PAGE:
Greyfolk Language

Beginning of September report

Oh yeah! August is over. This time around, it was less of a month disappearing and more of being so engaged in other things that I forgot what day it was. That’s definitely an upgrade from feeling depressed and tired; though, it only came halfway through the month—perhaps, that’s why I lost track of the day! Anyway, my partner has a mid-low-tier gaming PC now—an Optiplex 9020 SFF with a low-profile 1650 in it—; so, I’ve been back to playing some Deep Rock Galactic since we can play it together (and it’s just so much more fun with friends).

In my last monthly report, I mentioned that I hadn’t had internet in a couple of days, and I’m laughing now because I’ve already forgotten about that mess. Sorry, past me. That two days turned into two weeks. And three technicians over five visits. And threatening to cancel WOW! only to find out that I had (apparently) signed a two-year contract, but we got a lowered rate out of it—well, lower than the rate it was supposed to increase to.

Conlang stuff report

Oh, boy. I went deep into Toaq, Ceqli, Toki Pona, and Toki Pona Enhanced. Oh, and Sapolim, which is doing something similar to what I want to do. I’ve learned both about predicates and arguments as well as how to make a conlang fun and whimsical. It feels like lots of changes are coming to greyfolk language. I think I’ve been saying that for a while, but conlanging has been slow work for me. I really think I’ll end up with a few different versions, but that was really the plan anyway. (Why relex English when I can relex my own conlang, amirite?)

I even played around with some temporary vocabulary (i.e., unofficial vocabulary that I generated only for test sentences) to try out some sentences. I really need to make a small update post or two about those things—this blog has been leaning too far into tabletop RPGs. (Not that I actually care, but this isn’t after all. I wish I could buy that domain, though!)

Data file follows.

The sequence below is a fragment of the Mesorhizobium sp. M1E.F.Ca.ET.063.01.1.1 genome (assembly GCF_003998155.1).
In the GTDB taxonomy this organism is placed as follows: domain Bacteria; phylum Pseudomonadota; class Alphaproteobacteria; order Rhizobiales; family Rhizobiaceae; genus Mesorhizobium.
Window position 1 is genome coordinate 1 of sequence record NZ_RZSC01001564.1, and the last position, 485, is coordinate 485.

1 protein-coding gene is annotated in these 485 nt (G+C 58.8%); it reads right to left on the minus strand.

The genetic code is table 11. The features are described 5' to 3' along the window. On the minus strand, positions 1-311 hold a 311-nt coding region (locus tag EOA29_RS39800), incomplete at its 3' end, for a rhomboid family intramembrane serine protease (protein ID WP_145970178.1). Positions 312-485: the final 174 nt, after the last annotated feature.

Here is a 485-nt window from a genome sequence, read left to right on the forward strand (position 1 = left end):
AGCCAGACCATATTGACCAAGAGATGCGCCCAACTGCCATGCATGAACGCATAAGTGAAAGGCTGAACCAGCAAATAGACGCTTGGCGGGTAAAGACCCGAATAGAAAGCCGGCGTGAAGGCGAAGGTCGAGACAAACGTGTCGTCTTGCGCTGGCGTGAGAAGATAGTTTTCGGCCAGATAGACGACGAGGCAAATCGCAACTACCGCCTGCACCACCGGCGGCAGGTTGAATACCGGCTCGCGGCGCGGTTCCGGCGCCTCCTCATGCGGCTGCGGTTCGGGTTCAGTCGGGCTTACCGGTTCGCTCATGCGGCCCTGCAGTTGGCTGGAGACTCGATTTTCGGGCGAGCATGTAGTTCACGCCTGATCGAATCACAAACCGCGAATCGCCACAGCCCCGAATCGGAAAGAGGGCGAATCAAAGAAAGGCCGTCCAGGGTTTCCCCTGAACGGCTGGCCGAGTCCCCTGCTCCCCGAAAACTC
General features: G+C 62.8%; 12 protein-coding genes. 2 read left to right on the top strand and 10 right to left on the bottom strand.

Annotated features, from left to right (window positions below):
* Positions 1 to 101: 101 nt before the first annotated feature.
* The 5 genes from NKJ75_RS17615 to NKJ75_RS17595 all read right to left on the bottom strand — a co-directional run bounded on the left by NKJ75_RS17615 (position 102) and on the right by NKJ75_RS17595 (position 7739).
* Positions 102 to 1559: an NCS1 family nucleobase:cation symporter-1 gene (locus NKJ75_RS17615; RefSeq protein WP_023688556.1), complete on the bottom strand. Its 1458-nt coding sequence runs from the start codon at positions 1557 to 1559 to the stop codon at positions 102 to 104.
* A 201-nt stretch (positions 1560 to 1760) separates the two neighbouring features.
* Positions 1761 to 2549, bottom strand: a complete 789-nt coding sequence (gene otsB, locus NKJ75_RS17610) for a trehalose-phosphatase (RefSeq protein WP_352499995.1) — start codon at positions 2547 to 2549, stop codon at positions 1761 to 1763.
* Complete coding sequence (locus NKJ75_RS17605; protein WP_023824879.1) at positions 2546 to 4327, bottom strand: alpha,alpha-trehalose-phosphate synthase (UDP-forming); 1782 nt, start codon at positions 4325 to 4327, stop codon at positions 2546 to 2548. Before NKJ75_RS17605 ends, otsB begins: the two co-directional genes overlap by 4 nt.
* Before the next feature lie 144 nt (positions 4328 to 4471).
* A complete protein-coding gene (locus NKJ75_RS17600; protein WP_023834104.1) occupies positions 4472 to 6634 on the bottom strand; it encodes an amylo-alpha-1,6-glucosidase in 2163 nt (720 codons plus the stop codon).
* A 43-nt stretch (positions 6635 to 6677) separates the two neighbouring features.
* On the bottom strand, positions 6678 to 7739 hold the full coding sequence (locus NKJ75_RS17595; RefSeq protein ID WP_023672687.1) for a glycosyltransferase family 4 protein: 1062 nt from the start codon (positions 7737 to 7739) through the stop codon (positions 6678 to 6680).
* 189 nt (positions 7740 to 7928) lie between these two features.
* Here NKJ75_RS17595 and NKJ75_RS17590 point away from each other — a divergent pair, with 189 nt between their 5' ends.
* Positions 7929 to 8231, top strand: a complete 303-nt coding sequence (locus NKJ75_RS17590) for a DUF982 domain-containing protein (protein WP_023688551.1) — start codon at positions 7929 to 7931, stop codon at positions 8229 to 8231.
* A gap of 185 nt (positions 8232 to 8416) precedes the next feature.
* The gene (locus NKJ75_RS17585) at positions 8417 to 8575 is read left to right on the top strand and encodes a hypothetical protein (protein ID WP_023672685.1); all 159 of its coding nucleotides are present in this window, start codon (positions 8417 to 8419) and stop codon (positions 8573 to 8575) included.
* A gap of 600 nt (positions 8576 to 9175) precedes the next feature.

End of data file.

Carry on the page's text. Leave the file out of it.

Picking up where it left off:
I also still need to talk more about Globasa!

RPG stuff report

I recently published a post about moving away from GURPS and diving into the OSR scene, and I’ve been continuing down the path that I set out for myself. Right now, I’m in love with Mörk Borg. As I said before, Mörk Borg is a rules-lite over-the-top black-metal-inspired fantasy OSR-ish tabletop RPG that leans into itself while simultaneously not taking itself too seriously that hasn’t been out for long but already has a great community. I’m not sure I could whittle down my description of it to any less than that. I’ll save more of my praise for a review, but it’s been great, and my group has already been enjoying it. I’ve already created a handful of house rules because I saw a few gaps that I wanted to fill in, and I love to tinker.

Playing something else has also rekindled my interesting in tinkering with GURPS. There’s so much less pressure to tinker with a game that I’m not currently playing. (And I’ve also been revisiting my thoughts on Fate and Savage Worlds.) More and more, I’m starting to think that it’s time to build my own system, especially because I’ve become more and more comfortable with the idea of building my own first system. Looking into the more indie side of tabletop RPG gaming, I’ve seen a lot of creative and original people make some awesome stuff, and it the community is also transparent enough that I’ve seen the humble beginnings of a lot of those same people. Also, there is a lot of support in the community—infectious support. For example, as I was trying to catch up on every zine and adventure and setting and cool system, the creator of The World Broke announced their launch on the Mörk Borg Discord. Now, I’m not really into Into the Odd, but, for $4, how was I not going to support a creator in a community that I already love when the product looks so neat and well-made? I’ll skip a coffee.

Alright, I’ll save the rest of my mania for other blog posts.

Writing stuff report

Almost nothing has happened in this corner again. NaNoWriMo is slowly creeping up on me, and I think I want to continue working on the same story I started last year. Of course, as I was saying above, it would be nice to start working on a tabletop RPG system, but I might just have to temper my own excitement and allow that to be its own project.

End of July report

I’m not sure if this month really happened—that might just be my excuse for feeling like I didn’t get as much done as I would’ve liked to. What did happen? I aged up a whole year. I saw my family in Bloomington, which is always bittersweet (now with a touch of dangerous in the middle of a pandemic, I must admit). I’m probably forgetting something, but that feels like it’s it in terms of significant events. I beat a couple of video games, I watched a couple of movies, and I haven’t had internet for two days (outside of a few hours of spotty up-time).

I’m tired—a depressed kind of tired.

Conlang stuff report

I have no notes in my project document, which must mean nothing really happened. I have lots of greyfolk language ideas, but I haven’t written any down. Globasa turned one, which is cool! It was my plan to review it for its birthday, and I’m a bit behind, but I’ll get there.

RPG stuff report

Well, I’ve been running that Deadlands campaign using my own GURPS-Fate homebrew system. I’ll say that my highlight was introducing a new player to GURPS! The Steve Jackson Games’ GURPS 2020 PDF Challenge went really well, and I already have all of my PDFs. They’re quite great, and I’ll get around to reviewing them as a bundle quite soon.